Saturday, February 13, 2010

Van Twee Belgian Ale

After a long afternoon of writing, it's time for a beer. Alan Shapiro at SBS-Imports sent me some samples a while ago, and I'm getting to them slowly; had a lot going on (just checked; it's been over a month since I posted a tasting note!). This is going to be my last beer at age 50; I turn 51 in about an hour and a half.

Van Twee Belgian Ale pours dark, with a deep tan head that doesn't quit; not foamy-billowy, just tenacious. (It's a collaboration between John Mallett of Bell's and Dirk Naudts of De Proef, a combo of porter and dubbel, with Michigan sour cherry juice and good old Belgian brettanomyces. It's all here.) There's a nose of chocolate, clear cherry, and just a tinge of brett woodiness. The brett makes its presence known in the mouth, thought, as it pulls the fat sweetness you'd expect here right out of the picture. A sophisticated beer, with malt, chocolate, cherry, and brett coming together -- not fighting -- and no one factor overpowers the other. The only flaw is a mineral note I'm getting after the beer clears my mouth in the swallow; I believe it's brett-derived, and it's not wholly unpleasant.

Collaboration continues. Is it something wonderful? It can be. Is it something unique? Almost certainly. Is it collectible? Bet your monkey, and it's definitely tickable. So who are these beers made for? The brewers, the fans, and the wired-in Dark-Lord Kate-the-Great types for sure. The retailers whose rep is made by having those beers that are hot. Not for the general market.

Which is okay. I mean, that's who fugu sashimi is for, that's who Ferraris are for, that's who Thomas Pynchon novels are for, that's who 12-tone music is for. Van Twee, unlike all those others, is affordable, and actually tastes pretty damned good. Who the hell would want to eat Gravity's Rainbow?'s been pointed out to me that Gravity's Rainbow is actually quite affordable in paperback. As are recordings of Schoenberg's 12-tone music. Sorry. I was on a roll. I'm going to leave it, as it apparently amuses some of you. Thanks for the catch. However, I still maintain that Gravity's Rainbow would not be pleasant to eat, even with gravy. 


John Clarke said...

Sounds not entirely unlike the new Decadence Kriek, the cherry imperial stout (8.7% ABV) from Manchester's Marble Brewery, here in the UK.


Anton Weber rocks. So does Van Twee.

Carey said...

Reading the last paragraph reminded me of the first time I read some of the entries here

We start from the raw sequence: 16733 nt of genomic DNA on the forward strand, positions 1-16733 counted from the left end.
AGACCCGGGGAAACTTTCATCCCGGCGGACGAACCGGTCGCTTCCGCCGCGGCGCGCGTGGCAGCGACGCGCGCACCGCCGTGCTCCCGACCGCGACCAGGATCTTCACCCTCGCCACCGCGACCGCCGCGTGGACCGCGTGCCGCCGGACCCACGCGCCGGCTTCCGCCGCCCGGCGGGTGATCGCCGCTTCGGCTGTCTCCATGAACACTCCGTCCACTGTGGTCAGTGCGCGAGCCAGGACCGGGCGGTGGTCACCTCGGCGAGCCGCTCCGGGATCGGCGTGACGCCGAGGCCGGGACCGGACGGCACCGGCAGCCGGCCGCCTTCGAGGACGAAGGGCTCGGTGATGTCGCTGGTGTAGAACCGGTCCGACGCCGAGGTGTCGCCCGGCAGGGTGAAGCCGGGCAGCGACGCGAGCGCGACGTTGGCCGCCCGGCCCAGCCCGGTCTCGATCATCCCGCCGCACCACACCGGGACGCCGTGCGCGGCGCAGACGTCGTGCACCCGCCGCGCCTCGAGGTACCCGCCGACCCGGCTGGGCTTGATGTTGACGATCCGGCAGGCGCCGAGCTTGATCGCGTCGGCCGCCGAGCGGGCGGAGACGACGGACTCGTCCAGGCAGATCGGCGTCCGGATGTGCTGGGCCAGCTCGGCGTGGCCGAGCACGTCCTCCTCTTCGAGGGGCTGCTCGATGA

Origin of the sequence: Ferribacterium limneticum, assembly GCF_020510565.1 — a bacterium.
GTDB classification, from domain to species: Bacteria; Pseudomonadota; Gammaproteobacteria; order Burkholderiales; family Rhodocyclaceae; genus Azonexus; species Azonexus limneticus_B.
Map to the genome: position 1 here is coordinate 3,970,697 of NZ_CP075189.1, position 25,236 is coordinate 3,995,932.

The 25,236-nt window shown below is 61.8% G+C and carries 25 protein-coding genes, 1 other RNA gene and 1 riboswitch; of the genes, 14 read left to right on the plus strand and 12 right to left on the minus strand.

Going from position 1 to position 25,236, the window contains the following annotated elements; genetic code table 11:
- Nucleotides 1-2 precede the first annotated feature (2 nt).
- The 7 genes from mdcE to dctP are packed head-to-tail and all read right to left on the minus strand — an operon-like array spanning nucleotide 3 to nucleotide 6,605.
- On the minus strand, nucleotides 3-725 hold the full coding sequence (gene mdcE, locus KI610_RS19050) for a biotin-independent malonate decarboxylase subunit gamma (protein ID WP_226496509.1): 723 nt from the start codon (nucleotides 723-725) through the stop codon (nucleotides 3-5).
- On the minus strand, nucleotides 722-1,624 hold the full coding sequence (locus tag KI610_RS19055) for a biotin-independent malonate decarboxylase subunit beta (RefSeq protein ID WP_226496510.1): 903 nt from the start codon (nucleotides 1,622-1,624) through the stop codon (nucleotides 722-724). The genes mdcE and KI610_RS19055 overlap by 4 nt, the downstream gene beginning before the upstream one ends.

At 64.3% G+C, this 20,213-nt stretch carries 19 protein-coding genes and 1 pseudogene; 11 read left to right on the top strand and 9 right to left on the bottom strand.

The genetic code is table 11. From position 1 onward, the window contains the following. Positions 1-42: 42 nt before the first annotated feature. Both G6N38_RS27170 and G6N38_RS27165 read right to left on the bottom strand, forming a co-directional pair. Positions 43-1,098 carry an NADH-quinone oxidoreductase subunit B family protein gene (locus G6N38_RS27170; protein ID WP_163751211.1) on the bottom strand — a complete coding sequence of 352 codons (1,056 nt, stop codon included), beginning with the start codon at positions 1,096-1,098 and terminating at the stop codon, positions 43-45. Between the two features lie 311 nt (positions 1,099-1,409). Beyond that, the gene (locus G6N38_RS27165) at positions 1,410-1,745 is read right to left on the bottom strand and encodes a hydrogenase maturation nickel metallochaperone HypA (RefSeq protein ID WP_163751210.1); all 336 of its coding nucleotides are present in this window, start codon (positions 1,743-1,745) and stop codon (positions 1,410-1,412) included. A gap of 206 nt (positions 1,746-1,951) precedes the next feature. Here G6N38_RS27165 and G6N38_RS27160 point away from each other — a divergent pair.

I felt reduced, figured out, decoded, banal. In fact microbrews are #23. I own a moleskin notebook that records books I've read. I cook. I have shelves full of Pynchon, next to the other great postmoderns, like Amis, Delillo, Wallace, Franzen, Bolano... I have a listening room full of music, some 12 tone. And I really enjoy Bells and De Proef. Despite some BS, life is good.

Brad said...

Had this on tap on Friday at Max's Taphouse ("72 Hours of Belgium" fest)

Really, really enjoyed it.

P.S: happy birthday!

Anonymous said...

I think beers such as this are slowly becoming the "norm." Barlywine was a relatively unpopular drink 10 years ago with Bigfoot and Old Stock keeping the hardcore fans happy. This is no longer the case as evidenced by the six hundred people who lined up in front of the Tornado for the barlywine festival on Saturday. Van Twee will make it's way to Healthy Spirits, if it it's not there already, and people will buy and drink it. Beers like this are made for the general public because the hipsters and yupsters who need something new to talk about have already moved on to homebrew beers the general public has zero interest in. I believe if it's in a bottle it's there for everyone to enjoy, and everyone will enjoy it. Why else would a guy from Michigan be making unique beers with a Belgian. I look forward to trying this beer, and I'm sure your review will be spot on.
Cheers !

Brad said...

Just remembered what this beer tastes very similar to - Ommegang's Three Philosophers (and that's a pretty good thing)

Russ said...

Too funny, Lew... I'm actually on my third attempt at reading Gravity's Rainbow right now (and, being 225 pages in, I think I'm going to make it this time. Granted, I still don't know what the hell's going on, but I'm going to make it this time!). Anyway, now that you mention it, I think New Glarus's Unplugged series, and Enigma in particular, would win my Pynchon award for beer that's crazy and complex but not really enjoyable. But others love it (and who knows, maybe I'll love Gravity's Rainbow by the end) so to each their own. Happy 51st!